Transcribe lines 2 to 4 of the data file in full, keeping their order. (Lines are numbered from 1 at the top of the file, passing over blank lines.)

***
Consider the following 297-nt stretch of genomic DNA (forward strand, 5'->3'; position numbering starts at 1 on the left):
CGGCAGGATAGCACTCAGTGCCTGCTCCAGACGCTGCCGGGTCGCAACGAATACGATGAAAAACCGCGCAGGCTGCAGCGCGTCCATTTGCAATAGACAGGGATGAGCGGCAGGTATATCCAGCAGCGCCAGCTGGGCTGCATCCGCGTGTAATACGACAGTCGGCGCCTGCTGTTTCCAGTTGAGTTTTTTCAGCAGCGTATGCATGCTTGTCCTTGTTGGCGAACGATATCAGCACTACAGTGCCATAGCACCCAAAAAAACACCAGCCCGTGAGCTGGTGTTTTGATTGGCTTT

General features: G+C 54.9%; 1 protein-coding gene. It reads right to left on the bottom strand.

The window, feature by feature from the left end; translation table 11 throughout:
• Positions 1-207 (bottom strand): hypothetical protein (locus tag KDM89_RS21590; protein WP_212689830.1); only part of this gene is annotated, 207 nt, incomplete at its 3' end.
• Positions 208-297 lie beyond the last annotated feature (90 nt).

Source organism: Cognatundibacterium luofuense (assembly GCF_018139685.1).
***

CGGCAGGATAGCACTCAGTGCCTGCTCCAGACGCTGCCGGGTCGCAACGAATACGATGAAAAACCGCGCAGGCTGCAGCGCGTCCATTTGCAATAGACAGGGATGAGCGGCAGGTATATCCAGCAGCGCCAGCTGGGCTGCATCCGCGTGTAATACGACAGTCGGCGCCTGCTGTTTCCAGTTGAGTTTTTTCAGCAGCGTATGCATGCTTGTCCTTGTTGGCGAACGATATCAGCACTACAGTGCCATAGCACCCAAAAAAACACCAGCCCGTGAGCTGGTGTTTTGATTGGCTTT

General features: G+C 54.9%; 1 protein-coding gene. It reads right to left on the bottom strand.

The window, feature by feature from the left end; translation table 11 throughout: